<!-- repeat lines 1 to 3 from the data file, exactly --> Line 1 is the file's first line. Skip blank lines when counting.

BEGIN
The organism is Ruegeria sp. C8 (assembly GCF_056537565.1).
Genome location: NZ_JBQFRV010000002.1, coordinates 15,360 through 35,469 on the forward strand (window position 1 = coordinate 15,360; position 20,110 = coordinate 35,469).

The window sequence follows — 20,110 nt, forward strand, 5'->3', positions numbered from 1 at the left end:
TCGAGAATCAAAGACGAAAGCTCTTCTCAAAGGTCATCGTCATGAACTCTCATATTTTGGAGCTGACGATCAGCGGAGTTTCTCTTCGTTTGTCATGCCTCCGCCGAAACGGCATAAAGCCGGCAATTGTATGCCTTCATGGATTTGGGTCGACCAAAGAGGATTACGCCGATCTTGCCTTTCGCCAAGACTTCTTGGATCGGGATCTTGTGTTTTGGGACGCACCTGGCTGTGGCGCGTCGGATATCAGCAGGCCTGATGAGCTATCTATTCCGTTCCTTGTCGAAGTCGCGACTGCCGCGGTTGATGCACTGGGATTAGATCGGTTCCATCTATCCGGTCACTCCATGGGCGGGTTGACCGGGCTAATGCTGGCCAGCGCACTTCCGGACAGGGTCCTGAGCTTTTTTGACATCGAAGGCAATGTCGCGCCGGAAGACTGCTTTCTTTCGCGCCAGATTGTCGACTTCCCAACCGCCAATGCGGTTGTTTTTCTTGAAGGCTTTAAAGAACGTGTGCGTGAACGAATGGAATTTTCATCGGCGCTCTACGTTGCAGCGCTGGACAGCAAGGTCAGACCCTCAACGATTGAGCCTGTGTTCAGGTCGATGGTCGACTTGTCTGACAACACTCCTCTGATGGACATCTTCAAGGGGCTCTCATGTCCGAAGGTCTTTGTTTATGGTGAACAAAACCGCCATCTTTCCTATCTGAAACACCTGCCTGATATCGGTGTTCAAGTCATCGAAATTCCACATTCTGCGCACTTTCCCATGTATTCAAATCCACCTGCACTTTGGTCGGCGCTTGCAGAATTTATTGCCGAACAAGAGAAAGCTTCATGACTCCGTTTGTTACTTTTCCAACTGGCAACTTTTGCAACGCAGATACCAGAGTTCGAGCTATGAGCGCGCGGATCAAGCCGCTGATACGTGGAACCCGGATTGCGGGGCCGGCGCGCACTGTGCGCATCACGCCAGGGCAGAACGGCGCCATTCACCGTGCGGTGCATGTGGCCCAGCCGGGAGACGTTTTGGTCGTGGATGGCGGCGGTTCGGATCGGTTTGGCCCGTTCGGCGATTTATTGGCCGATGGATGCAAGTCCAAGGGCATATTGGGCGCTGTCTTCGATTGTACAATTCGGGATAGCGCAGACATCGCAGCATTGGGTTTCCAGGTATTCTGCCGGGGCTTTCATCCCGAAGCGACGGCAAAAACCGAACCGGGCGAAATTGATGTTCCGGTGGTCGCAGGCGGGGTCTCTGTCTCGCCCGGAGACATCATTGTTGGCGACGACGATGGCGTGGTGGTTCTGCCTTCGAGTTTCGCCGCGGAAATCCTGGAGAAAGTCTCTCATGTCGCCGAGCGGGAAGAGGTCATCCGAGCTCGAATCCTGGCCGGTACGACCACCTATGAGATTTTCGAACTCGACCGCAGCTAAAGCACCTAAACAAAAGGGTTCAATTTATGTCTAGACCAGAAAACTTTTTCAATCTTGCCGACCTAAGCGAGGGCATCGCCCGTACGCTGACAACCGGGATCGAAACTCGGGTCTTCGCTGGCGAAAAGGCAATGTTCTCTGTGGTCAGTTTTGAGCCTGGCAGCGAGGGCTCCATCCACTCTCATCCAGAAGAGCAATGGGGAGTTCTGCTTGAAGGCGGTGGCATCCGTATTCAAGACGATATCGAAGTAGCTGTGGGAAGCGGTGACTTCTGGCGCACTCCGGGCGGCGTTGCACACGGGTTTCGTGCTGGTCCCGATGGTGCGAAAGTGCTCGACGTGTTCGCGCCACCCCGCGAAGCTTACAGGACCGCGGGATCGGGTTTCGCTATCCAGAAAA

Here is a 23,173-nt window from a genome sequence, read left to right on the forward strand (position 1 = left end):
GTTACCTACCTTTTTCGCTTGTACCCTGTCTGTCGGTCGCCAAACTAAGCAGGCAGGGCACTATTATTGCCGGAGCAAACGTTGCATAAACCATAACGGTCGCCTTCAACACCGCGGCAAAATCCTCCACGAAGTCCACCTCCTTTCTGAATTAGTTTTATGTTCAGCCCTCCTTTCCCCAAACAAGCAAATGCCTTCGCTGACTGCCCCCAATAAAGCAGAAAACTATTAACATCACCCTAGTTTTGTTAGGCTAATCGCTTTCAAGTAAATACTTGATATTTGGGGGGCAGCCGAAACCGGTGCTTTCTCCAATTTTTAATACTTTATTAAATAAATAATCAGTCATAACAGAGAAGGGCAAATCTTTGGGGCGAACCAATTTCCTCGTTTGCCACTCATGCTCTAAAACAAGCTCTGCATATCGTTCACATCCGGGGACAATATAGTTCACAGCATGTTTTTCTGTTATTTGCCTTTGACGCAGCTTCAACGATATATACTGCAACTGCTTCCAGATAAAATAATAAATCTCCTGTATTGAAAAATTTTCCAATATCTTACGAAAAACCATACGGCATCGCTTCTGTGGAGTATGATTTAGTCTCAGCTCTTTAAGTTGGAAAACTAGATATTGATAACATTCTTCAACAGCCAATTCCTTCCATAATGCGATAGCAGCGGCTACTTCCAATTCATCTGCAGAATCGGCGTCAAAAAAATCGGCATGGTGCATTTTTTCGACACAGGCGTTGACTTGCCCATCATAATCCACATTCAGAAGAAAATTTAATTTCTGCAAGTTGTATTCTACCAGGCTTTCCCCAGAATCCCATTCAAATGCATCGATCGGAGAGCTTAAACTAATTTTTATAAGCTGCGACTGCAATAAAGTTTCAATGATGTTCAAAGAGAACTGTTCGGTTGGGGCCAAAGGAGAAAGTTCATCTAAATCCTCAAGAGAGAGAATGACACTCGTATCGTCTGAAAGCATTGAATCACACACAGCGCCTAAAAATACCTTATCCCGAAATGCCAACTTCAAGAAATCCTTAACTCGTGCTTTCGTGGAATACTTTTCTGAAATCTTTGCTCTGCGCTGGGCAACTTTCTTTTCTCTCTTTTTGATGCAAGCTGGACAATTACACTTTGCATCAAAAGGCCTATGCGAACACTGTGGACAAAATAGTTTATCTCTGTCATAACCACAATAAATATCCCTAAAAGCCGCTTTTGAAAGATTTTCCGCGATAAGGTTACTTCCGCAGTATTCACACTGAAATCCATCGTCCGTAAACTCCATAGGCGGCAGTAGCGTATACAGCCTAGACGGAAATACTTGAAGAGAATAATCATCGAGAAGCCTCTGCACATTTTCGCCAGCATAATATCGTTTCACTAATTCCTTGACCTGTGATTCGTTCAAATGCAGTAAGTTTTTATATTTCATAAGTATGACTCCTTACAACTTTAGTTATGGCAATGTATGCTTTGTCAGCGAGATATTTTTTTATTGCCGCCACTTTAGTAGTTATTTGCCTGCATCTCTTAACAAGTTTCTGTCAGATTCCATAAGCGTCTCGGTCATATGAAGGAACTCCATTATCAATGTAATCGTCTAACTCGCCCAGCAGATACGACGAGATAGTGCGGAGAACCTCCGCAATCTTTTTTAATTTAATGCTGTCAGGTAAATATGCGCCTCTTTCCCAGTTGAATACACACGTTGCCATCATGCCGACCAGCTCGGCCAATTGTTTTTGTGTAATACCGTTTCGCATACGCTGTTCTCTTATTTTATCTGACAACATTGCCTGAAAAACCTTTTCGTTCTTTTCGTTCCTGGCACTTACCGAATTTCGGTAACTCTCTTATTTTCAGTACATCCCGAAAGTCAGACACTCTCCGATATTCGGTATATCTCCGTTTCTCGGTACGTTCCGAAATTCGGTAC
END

The organism is Ruegeria sp. C8 (assembly GCF_056537565.1).
Genome location: NZ_JBQFRV010000002.1, coordinates 15,360 through 35,469 on the forward strand (window position 1 = coordinate 15,360; position 20,110 = coordinate 35,469).

The window sequence follows — 20,110 nt, forward strand, 5'->3', positions numbered from 1 at the left end: